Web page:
Tens of thousands of baby boomers risk becoming homeless in retirement unless the government takes urgent steps to deal with the problem, a report says.
The research, released today by the Salvation Army, estimates a third of people retiring by 2025 will not own their own home, and given current superannuation rates, will require state rental assistance.
The baby boomer generation - those born between 1946 and 1965 - had generally had it good over the years, the report said.
"They grew up in a time of growing prosperity and rising levels of home ownership... they enjoyed cheap university education and easy access to jobs."
But the Salvation Army's social policy unit, Sue Hay, said they might not have it so easy in retirement.
"What we've got is huge numbers of baby boomers entering retirement and for the first time ever, about a third of those retirees will not own their own home," Mrs Hay said.
"We risk discovering that New Zealand is going to have a population of homeless pensioners."
The problem was most acute among younger baby boomers, who did not benefit from earlier state-funded home ownership programmes, Mrs Hay said.
The Salvation Army believes the number of people requiring government rent assistance will rise from 35,000 in 2015 to as many as 100,000 by 2025. It estimates that by 2030, almost 200,000 retirees will not own their own homes.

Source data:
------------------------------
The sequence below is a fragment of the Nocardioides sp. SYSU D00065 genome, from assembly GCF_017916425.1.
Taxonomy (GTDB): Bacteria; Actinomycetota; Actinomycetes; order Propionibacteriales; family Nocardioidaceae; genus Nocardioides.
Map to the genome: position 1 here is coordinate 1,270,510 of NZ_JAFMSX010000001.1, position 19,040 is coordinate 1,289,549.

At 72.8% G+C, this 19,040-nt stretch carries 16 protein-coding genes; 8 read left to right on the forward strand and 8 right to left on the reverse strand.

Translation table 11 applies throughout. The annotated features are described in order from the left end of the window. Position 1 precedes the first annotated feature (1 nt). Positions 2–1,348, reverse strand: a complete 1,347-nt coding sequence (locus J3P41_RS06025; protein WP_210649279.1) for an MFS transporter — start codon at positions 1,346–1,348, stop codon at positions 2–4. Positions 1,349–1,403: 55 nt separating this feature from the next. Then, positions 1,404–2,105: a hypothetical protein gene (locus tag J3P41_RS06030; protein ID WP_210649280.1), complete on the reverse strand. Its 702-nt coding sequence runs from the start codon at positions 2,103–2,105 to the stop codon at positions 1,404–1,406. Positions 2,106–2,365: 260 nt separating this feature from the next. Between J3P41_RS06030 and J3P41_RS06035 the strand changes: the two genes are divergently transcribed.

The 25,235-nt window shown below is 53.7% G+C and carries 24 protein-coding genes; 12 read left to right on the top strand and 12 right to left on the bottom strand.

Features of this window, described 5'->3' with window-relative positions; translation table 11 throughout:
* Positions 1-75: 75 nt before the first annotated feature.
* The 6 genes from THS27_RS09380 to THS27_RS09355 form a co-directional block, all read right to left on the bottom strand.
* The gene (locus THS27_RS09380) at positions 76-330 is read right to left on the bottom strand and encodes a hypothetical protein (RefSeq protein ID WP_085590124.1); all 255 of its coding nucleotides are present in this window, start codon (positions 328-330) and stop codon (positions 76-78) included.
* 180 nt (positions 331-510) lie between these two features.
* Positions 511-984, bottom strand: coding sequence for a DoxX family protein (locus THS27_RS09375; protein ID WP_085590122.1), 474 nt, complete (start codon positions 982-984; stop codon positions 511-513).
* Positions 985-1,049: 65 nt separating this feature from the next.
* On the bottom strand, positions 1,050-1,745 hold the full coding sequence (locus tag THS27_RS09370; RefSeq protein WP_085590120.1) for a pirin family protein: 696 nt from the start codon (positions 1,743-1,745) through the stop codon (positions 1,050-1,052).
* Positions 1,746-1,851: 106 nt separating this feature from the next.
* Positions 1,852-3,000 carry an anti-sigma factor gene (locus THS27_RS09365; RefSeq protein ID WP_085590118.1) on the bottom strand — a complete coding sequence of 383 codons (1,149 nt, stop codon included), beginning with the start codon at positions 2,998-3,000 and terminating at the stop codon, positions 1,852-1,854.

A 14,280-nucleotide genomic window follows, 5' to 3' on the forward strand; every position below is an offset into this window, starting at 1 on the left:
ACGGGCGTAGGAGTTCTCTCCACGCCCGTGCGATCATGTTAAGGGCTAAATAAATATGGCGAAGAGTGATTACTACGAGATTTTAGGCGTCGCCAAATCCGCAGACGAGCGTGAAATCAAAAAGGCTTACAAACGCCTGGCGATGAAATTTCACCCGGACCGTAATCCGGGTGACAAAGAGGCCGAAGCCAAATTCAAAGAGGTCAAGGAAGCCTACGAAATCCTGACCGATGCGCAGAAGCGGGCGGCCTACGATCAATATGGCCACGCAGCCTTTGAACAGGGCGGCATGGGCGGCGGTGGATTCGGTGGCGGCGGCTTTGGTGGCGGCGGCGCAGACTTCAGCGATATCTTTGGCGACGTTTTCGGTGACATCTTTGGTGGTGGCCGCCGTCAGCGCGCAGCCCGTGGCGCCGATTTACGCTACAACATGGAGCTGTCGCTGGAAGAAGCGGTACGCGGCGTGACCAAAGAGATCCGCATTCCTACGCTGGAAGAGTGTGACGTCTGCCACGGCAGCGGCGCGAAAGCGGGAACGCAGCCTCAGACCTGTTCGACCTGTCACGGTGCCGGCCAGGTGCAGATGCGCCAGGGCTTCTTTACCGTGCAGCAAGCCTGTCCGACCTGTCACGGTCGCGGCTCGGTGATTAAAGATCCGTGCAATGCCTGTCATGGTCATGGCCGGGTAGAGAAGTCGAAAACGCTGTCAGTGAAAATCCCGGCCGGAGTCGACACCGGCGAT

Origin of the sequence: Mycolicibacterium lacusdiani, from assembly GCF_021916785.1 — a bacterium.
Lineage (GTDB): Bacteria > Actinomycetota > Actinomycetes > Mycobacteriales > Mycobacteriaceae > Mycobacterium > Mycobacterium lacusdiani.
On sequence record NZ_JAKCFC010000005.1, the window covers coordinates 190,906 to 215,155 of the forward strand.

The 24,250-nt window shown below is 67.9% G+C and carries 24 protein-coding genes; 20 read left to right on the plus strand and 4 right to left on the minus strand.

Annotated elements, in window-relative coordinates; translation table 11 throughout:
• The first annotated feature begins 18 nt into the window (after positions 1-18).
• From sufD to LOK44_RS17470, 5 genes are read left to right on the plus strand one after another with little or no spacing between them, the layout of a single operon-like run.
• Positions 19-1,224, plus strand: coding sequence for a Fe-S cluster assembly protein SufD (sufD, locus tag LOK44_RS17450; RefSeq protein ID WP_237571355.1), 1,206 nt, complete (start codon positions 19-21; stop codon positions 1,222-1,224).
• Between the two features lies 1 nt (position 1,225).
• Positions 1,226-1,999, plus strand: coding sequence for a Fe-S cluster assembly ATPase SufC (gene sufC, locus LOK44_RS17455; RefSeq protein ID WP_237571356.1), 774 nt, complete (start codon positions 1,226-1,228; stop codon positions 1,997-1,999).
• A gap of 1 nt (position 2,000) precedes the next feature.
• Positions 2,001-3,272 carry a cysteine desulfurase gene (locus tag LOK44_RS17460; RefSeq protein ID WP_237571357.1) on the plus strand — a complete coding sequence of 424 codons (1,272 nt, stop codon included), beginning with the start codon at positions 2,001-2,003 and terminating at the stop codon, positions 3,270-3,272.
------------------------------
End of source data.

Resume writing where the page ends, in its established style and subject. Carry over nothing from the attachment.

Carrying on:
The report's recommendations included extending rent subsidies to council housing, and ensuring enough aged care homes were built in the next decade.
The government also needed to review the accommodation supplement, which had not been raised since 2007 despite soaring rental costs in some cities, Mrs Hay said.
Director of Auckland University retirement policy and research centre, Susan St John said that review needed to extend to the superannuation scheme itself, which paid people living alone more, regardless of whether they owned their own home.
"I think we need to have another look at [it] and pay one rate to everyone, and then have a really well-designed supplementary system for those with higher living costs."
It could also be time to consider income-testing superannuation so the scheme could afford to support those who really needed the help, Dr St John said.
"Is it really right that we're paying [superannuation] right up the income scale, to some people who are still in the full-time workforce, to millionaires even, at the same time as we're squeezed in so many other different directions?"
Research director for the Wellington-based social research group Cresa, Kay Saville-Smith, said the problem the report identified was merely a taste of things to come.
"In general, baby boomers are actually quite well-housed - and so the lesson you get from baby boomers who are not well-housed ... provides a picture of what it's going to be like for the cohorts and the generations that haven't been able to get into home ownership."
The report's recommendations were things that should be done, but they were also too reactive to deal with the future problem, Ms Saville-Smith said.
"You have to really think about how you can raise the rate of home ownership again, but you also have to think about how you're going to make ... the rental market in particular, work for the increasing number of people who are going to end up in the rental market for all of their lives."